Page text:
Could this be the new model for the Middle East? Qatar’s independent and assertive policies defy easy characterization within any of the region’s camps. And, now, the World Cup gives Qatar an internal deadline to build, expand, and project influence well beyond what its size would suggest. The country already plans to invest nearly $100 billion in infrastructure in the coming years, including $35 billion for a metro and rail system, as well as the longest oversea bridge in the world, connecting it to Bahrain.
But Qatar’s ambitions for greater influence come at a cost, and many are watching the country’s emergence with wariness. Because it is home to Al Jazeera – as well as a number of prominent political exiles – Qatar has had strained ties with some of its neighbors. Neither is the country very popular in Washington, particularly after signing defense cooperation agreements with Iran.
To be friends with both sides – to host a major U.S. military base while simultaneously holding joint training exercises with Iranian frontier guards – is a difficult balancing act during an ostensible Arab cold war. It helps that Qatar is less dependent on foreign assistance than, say, Egypt, long the world’s second largest recipient of American aid. Because it enjoys the protection that comes with having U.S. Central Command on its territory, Qatar is less concerned with the sort of controversial arms deals Saudi Arabia and the United Arab Emirates signed recently with the U.S. Meanwhile, with a small population and minimal internal opposition, a few creative, ambitious leaders can, on their own, decisively shift direction on foreign policy. Fifteen years ago, few knew where Qatar was and fewer cared. The country’s leaders had almost nothing to lose and a great deal to gain.
By virtue of their traditional weight and influence, countries such as Egypt and Saudi Arabia have been cautious, status quo actors. Adventurous foreign policymaking, for them, is a risky proposition. Domestic factors matter as well; Bahrain and Kuwait are similarly small but have been plagued by political gridlock and sectarian tensions.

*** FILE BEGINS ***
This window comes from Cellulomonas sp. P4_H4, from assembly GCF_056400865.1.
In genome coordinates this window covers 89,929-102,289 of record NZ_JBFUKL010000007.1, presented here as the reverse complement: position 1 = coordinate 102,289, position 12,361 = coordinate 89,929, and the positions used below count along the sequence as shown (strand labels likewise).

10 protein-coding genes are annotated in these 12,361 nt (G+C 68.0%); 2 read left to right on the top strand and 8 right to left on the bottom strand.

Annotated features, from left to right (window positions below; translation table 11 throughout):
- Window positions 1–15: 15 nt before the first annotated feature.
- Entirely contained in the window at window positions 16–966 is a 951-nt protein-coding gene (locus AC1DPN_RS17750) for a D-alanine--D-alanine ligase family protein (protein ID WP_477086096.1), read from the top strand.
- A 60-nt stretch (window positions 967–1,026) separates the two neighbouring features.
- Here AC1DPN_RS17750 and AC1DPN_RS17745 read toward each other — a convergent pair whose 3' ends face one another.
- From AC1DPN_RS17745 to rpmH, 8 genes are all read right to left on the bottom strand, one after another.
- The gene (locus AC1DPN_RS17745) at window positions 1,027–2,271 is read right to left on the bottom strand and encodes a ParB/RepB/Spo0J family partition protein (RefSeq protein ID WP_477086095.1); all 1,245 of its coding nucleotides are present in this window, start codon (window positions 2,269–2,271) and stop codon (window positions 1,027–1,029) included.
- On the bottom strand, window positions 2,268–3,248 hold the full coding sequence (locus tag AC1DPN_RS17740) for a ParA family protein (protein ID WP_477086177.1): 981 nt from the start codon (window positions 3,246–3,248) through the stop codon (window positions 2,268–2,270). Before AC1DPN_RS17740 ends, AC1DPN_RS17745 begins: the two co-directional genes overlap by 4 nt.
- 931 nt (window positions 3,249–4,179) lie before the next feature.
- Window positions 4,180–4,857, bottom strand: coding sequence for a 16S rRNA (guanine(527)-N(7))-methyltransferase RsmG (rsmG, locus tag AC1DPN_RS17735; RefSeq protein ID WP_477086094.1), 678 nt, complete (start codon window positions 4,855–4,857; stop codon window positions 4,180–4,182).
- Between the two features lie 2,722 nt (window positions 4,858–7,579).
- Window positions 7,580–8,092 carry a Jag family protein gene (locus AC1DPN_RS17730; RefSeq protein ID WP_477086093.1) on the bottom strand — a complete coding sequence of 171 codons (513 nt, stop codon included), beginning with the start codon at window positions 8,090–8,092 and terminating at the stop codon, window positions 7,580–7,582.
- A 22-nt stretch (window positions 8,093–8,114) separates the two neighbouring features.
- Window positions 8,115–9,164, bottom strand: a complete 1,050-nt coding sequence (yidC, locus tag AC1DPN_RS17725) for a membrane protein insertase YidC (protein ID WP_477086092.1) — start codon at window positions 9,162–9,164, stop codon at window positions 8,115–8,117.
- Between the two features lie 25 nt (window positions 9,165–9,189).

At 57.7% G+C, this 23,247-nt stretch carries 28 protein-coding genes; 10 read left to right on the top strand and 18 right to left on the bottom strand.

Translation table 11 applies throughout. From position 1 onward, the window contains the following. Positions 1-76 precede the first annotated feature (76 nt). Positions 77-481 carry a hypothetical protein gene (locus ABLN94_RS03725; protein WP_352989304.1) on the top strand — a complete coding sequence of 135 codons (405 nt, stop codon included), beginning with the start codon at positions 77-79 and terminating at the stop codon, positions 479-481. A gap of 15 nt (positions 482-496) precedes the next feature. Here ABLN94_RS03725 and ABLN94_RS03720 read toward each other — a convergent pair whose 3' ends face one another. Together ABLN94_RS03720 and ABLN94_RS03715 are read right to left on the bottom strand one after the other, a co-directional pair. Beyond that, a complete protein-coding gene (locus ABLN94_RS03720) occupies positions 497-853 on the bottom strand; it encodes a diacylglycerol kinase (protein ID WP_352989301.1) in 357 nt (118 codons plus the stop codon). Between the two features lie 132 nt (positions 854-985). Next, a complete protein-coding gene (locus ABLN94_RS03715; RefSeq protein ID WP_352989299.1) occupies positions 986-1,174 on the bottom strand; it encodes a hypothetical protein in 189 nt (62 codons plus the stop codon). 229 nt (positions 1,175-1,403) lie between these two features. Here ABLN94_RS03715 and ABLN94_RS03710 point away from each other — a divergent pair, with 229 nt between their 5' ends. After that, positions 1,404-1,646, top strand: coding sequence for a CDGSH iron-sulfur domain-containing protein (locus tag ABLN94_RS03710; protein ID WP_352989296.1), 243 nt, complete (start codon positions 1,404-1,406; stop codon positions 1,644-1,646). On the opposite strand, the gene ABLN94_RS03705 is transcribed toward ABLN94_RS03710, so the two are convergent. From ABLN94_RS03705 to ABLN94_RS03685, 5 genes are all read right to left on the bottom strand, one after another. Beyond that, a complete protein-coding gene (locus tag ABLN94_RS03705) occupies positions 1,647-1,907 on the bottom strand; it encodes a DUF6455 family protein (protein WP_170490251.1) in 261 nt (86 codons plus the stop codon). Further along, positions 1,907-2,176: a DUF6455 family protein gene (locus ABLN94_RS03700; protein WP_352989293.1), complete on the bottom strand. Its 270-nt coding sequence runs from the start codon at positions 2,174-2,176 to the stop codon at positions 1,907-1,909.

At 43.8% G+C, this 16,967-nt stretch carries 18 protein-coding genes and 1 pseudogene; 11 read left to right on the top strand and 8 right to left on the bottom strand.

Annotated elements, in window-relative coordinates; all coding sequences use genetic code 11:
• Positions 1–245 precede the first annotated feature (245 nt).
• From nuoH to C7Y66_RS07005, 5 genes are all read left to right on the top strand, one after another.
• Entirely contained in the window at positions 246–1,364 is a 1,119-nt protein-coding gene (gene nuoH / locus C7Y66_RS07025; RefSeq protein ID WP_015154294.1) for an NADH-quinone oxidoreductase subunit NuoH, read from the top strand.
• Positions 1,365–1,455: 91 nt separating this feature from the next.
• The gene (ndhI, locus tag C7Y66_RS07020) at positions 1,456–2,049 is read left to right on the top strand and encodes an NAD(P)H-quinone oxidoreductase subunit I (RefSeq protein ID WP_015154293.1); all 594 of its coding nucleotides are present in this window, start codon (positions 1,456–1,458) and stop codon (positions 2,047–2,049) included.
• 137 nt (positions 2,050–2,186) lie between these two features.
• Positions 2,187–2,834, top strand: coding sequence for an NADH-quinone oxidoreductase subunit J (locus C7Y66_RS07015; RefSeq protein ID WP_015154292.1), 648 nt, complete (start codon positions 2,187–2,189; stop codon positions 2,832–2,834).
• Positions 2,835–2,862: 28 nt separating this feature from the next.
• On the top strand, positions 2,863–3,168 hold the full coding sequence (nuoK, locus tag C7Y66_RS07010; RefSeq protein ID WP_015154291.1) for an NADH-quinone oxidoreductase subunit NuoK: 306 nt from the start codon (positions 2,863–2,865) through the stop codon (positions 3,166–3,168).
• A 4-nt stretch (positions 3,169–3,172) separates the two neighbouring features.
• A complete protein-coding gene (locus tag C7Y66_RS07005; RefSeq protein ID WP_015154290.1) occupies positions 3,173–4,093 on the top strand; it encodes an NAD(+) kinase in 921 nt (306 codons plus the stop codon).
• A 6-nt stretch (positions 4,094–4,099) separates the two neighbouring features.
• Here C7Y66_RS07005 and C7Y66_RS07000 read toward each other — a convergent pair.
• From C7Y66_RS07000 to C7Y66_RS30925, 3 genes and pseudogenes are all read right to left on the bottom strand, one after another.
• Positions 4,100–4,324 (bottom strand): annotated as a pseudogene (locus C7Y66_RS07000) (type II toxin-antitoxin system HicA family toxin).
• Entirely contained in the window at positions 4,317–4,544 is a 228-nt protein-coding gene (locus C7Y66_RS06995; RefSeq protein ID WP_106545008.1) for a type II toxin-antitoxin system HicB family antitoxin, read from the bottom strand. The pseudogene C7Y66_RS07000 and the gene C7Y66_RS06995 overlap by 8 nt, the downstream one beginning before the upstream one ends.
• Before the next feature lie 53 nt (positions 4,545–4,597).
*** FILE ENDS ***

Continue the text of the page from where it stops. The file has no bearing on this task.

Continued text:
All of this makes it difficult for countries to follow Qatar’s path. Qatar, however, is not entirely alone. Turkey is another rising power that has learned many of the same lessons. Traditionally part of the U.S. orbit – and the only Middle Eastern country that has any meaningful military cooperation with Israel – Turkey has studiously built up a reservoir of goodwill with Syria, Hamas, and, perhaps most importantly, the Arab public, much of which views Turkish Prime Minister Tayyip Erdogan with far more respect and admiration than it views its own leaders.
The rise of both Qatar and Turkey comes at opportune time. In the wake of WikiLeaks, Arab leaders are questioning whether the U.S. can remain the sole arbiter of the Middle East. Most governments in the region have been content to either embrace or defy U.S. dominance, while others, particularly Qatar, have found success by working with all of the regional actors from Washington to Tehran. Everyone likes a winner and the winners – this time at least – are charting a different course.
Shadi Hamid is director of research at the Brookings Doha Center and a fellow at the Saban Center for Middle East Policy at the Brookings Institution.
(The Atlantic, December 13, 2010)